You can check the E number on your PSU by entering it on this form or simply visit tomshardware.com to get the full listing and detailed explanation about who is who and who does what.

How to lose four logical cores

Shocker. I ran ssdtPRGen, to fix power management, and got a strange warning:

Warning: Target CPU has 8 logical cores, the running system only 4
Now using CPU to extent the current range to 8...
You may want to check/verify the generated ssdt_pr.dsl

This means that the script located four “CPUn” devices instead of eight. Normally this is caused by an incomplete or broken DSDT, but that isn’t the case. I have all eight processor block declarations in the DSDT. And running sudo dmesg in a terminal window also shows all eight (logical) cores.

The next thing I did was to check com.apple.Boot.plist but that was still empty and thus that can’t be it. Also checked my RevoBoot configuration and that is fine too. Hmm. Let’s fired up IORegistryExplorer to see what we have and oh dear. I only have four instead of eight. Aha. Now I know – I think – why it run so slow. At 800 MHz and on two cores, or without hyper-threading.

Let’s call Asus. Ring ring.

Mike: Mike speaking.
Me: Hi Mike. I ran into a weird issue.
Mike: Okay.
Me: I seem to have lost four cores.
Mike: Mumble mumble. Did you change the C1E setting?
Me: Uhm. I might yes.
Mike: Ok then change it back and all will be golden.
Me: LOL Golden?
Mike: Yeah fixed in the next update.
Me: Ok thanks.

I re-enabled C1E in the UEFI settings and hoppa. All eight cores and a 15K GeekBench score – I skipped the part where I re-ran ssdtPRGen and fixed something else (device-id) but it runs. The new GPU is so much faster, but still a bit problematic on OS X – using a ATI 6850 at the moment.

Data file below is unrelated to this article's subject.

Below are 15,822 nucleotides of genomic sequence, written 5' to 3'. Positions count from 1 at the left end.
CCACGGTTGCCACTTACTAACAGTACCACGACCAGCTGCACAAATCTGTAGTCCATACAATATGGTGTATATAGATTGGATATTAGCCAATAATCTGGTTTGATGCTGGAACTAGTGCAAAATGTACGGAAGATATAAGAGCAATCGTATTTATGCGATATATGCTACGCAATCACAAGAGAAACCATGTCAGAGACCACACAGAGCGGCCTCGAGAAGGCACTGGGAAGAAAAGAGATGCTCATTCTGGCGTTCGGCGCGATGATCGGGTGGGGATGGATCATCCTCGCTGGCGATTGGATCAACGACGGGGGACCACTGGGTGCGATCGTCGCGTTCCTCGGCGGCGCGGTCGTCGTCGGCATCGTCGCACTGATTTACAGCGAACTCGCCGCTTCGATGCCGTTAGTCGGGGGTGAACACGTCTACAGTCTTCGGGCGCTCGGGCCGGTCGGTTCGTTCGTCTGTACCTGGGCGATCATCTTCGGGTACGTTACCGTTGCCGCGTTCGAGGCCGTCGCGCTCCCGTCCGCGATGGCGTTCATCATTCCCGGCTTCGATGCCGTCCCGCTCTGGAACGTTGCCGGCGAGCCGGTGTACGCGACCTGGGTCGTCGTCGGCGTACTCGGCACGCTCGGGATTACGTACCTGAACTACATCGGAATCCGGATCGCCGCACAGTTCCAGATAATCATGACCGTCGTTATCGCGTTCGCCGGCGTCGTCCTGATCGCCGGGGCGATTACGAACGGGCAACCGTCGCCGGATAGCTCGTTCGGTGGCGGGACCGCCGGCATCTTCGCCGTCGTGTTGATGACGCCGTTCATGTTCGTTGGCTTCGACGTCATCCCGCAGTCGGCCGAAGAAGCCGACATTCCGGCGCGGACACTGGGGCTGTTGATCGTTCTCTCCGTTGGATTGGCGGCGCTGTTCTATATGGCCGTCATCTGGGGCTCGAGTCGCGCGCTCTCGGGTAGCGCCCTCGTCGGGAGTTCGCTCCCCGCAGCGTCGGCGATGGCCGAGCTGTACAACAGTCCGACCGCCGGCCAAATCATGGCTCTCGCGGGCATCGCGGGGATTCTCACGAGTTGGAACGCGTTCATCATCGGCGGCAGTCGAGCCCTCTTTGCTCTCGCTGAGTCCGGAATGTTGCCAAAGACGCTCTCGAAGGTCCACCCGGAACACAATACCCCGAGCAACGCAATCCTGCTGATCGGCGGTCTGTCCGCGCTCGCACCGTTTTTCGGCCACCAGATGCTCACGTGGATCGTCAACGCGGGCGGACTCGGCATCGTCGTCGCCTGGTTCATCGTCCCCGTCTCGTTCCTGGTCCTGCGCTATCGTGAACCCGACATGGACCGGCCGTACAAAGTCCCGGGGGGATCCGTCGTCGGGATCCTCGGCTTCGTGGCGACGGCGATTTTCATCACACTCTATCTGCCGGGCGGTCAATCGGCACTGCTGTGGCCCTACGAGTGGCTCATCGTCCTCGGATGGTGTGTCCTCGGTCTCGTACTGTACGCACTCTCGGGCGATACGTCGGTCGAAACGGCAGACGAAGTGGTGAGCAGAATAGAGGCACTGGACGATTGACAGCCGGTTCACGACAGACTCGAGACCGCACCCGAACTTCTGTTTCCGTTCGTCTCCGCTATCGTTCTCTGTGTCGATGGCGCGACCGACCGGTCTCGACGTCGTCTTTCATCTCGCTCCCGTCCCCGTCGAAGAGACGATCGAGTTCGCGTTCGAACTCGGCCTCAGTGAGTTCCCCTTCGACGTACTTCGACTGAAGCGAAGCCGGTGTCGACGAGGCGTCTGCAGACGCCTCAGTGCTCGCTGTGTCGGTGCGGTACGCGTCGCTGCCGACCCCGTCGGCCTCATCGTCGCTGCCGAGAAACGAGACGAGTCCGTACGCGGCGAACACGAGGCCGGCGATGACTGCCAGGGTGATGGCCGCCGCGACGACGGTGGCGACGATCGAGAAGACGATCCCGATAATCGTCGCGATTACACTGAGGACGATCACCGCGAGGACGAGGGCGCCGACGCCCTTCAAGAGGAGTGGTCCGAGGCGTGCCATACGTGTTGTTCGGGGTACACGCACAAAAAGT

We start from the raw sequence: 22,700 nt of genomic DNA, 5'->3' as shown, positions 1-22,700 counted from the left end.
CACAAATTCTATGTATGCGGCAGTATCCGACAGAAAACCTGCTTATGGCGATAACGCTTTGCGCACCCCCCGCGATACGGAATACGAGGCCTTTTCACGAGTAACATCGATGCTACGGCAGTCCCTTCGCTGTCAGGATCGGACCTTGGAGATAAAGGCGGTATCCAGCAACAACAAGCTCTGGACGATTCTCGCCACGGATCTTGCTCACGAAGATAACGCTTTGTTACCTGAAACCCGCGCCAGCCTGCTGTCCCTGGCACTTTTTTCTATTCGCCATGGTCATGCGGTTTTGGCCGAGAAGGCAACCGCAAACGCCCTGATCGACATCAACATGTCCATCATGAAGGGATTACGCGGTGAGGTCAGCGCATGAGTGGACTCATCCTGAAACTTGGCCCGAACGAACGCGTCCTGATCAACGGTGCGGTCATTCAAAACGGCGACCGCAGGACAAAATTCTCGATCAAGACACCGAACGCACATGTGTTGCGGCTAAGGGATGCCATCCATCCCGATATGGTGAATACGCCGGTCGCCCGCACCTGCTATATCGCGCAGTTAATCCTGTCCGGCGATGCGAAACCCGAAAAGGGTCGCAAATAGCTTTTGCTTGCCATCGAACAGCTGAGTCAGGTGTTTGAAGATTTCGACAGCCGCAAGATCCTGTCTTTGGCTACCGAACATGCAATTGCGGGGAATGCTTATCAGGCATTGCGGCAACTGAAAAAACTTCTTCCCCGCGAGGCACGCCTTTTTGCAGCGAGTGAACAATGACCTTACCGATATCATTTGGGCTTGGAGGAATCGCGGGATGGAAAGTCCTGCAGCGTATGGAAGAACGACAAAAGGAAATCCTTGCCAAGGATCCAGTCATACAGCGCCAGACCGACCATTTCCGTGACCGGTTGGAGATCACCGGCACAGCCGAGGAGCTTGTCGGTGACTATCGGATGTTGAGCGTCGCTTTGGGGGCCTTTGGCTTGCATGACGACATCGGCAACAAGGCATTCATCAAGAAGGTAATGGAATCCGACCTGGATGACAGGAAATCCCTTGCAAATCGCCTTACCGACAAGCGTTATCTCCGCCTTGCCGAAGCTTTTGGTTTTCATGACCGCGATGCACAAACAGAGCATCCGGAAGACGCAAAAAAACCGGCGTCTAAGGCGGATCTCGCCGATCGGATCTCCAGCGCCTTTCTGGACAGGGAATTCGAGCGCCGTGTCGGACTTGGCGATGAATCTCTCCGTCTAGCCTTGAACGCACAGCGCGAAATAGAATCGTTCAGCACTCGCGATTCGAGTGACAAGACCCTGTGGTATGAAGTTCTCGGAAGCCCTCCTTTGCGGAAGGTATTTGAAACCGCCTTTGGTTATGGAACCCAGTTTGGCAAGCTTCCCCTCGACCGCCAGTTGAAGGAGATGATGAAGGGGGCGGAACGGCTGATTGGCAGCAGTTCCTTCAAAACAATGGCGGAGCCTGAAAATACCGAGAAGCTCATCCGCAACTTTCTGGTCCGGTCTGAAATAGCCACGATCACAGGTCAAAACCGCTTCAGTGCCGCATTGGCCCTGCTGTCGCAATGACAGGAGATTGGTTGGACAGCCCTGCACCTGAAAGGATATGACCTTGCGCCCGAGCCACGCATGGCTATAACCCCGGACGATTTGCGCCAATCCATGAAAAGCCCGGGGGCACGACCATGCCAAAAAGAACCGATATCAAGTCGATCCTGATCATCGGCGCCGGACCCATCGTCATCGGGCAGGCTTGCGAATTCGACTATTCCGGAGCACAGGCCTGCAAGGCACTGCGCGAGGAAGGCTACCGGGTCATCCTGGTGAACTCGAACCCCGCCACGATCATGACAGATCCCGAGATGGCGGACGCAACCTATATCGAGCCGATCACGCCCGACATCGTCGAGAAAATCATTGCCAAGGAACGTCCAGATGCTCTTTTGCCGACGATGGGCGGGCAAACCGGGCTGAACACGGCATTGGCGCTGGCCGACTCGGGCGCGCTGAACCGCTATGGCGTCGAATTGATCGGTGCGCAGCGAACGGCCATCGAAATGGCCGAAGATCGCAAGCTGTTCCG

More good news. Intel has done an amazing job. The processor and chipset uses a mere 33-47 Watts on average system loads – iTunes/Spotify running in the background and Safari for browsing. Then I OC’ed the CPU to 5.2 GHz – I need to be careful with this thing – and it pulled something like 190 Watt tops… with Cinebench running.

I need to add two remarks:

1) The power grid here sucks. I am only getting 214 Volts, instead of the normal 230-240 Volts.
2) The power supply I used is a Corsair TX650 (80 Plus Certified) and thus only 80% efficient. Resulting in a 20% inefficient heat production (dissipation).

In short. Things should become even more impressive with a high voltage and a better power supply. Speaking of which. Let me order one right now… Let’s see who is first. My new audio gear from Teufel Audio or the power supply.

Oh wow! Now I am getting 215 Volts. Yeah. My girlfriend must have switched off something in the kitchen or closed the door of the fridge LOL

Update: Added link/info of the used PSU, which is 80 Plus Certified after all.

AICPUPMI and Haswell update

First we had something like this:

AICPUPMI: CPU P-States [ 16 24 29 (33) 34 35 36 37 ]

Then I lowered APSN – old news – and got this:

AICPUPMI: CPU P-States [ 16 (21) 24 29 33 34 35 36 42 45 ]

And now it also shows the reached P-States for the IGPU:

AICPUPMI: CPU P-States [ 16 (21) 24 29 33 34 35 36 42 45 ] GPU P-States [ 17 18 19 (20) 21 22 ]

Much better this way. Go get the source here
Oh and in case you don’t get the OC thing. I have only changed the top multiplier to 45. This way I can boot quicker, but without heating my room and burning the solar Amps for nothing.